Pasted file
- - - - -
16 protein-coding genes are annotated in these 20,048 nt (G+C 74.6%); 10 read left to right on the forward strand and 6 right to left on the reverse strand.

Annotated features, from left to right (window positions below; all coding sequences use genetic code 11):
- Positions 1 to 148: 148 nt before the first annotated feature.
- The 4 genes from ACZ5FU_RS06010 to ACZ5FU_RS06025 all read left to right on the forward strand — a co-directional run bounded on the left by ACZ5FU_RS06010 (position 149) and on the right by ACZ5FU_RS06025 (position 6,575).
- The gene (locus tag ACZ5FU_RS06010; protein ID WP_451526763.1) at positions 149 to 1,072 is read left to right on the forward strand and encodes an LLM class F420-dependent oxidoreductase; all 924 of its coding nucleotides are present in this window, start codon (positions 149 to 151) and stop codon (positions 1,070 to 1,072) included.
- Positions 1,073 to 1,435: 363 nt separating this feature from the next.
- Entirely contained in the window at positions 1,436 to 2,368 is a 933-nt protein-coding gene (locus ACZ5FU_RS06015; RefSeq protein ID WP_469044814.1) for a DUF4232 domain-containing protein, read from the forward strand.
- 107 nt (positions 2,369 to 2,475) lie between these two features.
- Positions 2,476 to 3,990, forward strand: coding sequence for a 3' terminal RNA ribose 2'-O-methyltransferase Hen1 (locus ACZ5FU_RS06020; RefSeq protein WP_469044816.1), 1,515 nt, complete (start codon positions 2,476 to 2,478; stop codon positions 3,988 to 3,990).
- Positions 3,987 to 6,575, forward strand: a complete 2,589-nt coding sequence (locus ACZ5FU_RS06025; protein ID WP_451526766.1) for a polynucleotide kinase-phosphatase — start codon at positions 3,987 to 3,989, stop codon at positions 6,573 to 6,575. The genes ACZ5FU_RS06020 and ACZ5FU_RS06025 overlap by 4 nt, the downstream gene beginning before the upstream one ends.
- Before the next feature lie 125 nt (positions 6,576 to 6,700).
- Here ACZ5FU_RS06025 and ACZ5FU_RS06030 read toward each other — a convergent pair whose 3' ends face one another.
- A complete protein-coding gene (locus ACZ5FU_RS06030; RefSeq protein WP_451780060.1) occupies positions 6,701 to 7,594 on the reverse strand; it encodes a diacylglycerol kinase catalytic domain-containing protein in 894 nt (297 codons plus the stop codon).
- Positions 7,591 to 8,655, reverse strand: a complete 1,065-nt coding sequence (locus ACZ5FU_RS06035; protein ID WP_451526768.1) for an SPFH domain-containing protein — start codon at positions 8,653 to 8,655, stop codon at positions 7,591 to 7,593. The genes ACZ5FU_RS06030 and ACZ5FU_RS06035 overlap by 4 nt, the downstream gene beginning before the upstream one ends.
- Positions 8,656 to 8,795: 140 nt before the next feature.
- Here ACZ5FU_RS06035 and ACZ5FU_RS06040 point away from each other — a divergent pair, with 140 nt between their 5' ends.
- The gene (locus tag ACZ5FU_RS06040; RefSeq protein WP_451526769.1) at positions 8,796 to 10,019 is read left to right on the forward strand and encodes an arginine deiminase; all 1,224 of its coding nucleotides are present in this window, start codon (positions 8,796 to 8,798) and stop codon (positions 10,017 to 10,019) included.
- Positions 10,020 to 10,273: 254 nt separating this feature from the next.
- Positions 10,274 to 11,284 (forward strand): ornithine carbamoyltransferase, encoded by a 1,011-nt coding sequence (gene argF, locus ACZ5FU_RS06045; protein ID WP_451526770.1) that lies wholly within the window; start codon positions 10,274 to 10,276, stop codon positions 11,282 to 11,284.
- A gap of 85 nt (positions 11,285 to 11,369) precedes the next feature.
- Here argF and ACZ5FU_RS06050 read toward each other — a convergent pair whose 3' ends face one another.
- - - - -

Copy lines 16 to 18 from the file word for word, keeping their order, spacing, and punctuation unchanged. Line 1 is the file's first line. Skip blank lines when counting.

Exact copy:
- Here ACZ5FU_RS06035 and ACZ5FU_RS06040 point away from each other — a divergent pair, with 140 nt between their 5' ends.
- The gene (locus tag ACZ5FU_RS06040; RefSeq protein WP_451526769.1) at positions 8,796 to 10,019 is read left to right on the forward strand and encodes an arginine deiminase; all 1,224 of its coding nucleotides are present in this window, start codon (positions 8,796 to 8,798) and stop codon (positions 10,017 to 10,019) included.
- Positions 10,020 to 10,273: 254 nt separating this feature from the next.